Desai was also inspired by her friendship with the philosopher Krishnamurti. "I came to know him when he was an old man; we used to go on walks together in the park. He was picked as a little boy by Annie Besant to become the new Messiah."
Attending his lectures, Desai noticed that "he would be sitting on stage looking the picture of an Indian philosopher dressed in white with a beautiful, composed face. And people in their thousands would listen to him in absolute silence. I used to think, how can this be the same person who was telling me all this gossip just the evening before? I saw that it was possible that life can be lived on many different levels at one time."
Matteo ends up a Christ-like figure travelling a solitary mystical road. In the West such behaviour seems wild, irrational, suspect. "In India you meet people like that all the time who have heard voices, received messages. No one thinks it's strange at all."
Anita Desai's own quest lies in her writing. "I do think of each book as being a kind of exploration," she says. "You have a map, but no idea what will happen to you on the way or what the destination will be" - each one of them a short journey to Ithaca.
n 'Journey to Ithaca' is published by Heinemann, pounds 13.99
THE NOVELS SO FAR
Fire on the Mountain (1977)
Nanda Kaul finds her solitude interrupted by the visit of an unruly great-granddaughter. It won Desai the Royal Society of Literature's Winifred Holtby Memorial Prize and the National Academy of Letters Award
Games at Twilight (1978)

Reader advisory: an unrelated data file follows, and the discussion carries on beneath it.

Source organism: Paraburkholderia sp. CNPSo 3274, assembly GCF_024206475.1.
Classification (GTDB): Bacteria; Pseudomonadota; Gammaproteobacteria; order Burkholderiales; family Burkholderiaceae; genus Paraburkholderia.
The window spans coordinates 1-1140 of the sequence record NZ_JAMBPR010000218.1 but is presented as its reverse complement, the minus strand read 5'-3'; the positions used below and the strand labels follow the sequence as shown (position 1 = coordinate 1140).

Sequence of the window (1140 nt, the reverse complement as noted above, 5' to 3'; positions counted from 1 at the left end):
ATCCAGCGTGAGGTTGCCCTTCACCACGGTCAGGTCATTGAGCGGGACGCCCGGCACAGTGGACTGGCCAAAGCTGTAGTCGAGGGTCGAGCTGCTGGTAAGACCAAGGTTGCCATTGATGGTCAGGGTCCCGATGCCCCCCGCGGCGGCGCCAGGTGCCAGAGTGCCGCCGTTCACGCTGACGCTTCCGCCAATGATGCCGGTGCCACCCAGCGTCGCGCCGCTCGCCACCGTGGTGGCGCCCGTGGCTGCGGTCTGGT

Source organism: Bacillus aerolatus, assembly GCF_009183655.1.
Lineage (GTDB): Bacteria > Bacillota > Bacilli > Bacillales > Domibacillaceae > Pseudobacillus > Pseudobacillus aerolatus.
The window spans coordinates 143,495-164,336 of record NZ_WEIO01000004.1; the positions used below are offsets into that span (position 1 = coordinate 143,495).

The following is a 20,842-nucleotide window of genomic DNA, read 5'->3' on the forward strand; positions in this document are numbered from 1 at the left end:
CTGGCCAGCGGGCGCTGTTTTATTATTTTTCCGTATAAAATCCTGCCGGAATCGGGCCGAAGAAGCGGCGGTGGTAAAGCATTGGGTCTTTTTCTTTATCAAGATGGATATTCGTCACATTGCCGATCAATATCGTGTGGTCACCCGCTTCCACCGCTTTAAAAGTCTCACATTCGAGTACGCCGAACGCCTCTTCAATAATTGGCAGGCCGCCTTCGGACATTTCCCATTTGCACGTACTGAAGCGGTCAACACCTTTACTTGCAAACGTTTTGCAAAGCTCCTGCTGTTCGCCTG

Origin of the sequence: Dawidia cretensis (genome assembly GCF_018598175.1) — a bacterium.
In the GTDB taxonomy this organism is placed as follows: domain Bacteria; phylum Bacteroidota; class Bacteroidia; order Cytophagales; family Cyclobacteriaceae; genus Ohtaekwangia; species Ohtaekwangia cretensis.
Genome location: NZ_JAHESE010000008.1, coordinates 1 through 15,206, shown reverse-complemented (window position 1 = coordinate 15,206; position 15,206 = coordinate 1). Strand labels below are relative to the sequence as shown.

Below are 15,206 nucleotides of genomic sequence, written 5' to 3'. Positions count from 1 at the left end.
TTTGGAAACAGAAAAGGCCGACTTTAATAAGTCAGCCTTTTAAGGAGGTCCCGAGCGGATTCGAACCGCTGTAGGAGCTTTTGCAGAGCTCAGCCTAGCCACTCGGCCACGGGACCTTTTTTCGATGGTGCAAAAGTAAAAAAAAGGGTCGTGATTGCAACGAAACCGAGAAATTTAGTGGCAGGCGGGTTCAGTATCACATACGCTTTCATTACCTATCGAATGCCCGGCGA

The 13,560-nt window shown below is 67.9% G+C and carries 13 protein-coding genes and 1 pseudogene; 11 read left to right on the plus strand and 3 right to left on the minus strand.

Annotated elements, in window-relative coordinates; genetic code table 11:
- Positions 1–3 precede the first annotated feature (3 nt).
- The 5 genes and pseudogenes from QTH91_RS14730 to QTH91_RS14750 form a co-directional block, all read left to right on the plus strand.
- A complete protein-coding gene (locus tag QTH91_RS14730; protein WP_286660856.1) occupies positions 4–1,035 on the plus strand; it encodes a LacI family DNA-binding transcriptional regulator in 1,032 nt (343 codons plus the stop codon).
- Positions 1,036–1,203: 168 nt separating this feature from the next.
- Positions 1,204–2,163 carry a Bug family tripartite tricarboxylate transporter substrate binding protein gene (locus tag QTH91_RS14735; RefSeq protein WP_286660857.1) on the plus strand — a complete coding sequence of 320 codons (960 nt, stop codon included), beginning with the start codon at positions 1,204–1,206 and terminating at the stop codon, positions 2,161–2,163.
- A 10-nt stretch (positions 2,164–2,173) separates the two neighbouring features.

Eleven short stories - witty, poetic and perceptive. The cast of memorable characters includes an artist who paints birds and flowers he has never seen
Clear Light of Day (1980)
A family, revisiting their childhood home, find themselves haunted by their past - and unrealised futures. It earned Desai her first appearance on the Booker shortlist
Village by the Sea (1982)
Two children try to keep their penniless family together. Won the Guardian Award for Children's Fiction - and a place on the National Curriculum
In Custody (1984)
Offered an interview with a great Urdu poet, an ineffectual dreamer deludes himself with visions of future fame. Shortlisted for the Booker, In Custody was filmed (in Urdu and Hindi) by Merchant Ivory. One critic complained, however, of "the stilted dialogue, the slow-moving plot and the sheer wimpishness of the central character"
Baumgartner's Bombay (1988)
An elderly Jewish refugee from Nazi Germany meets a violent end at the hand of one of his countrymen - a crazed and drugged hippieReuse content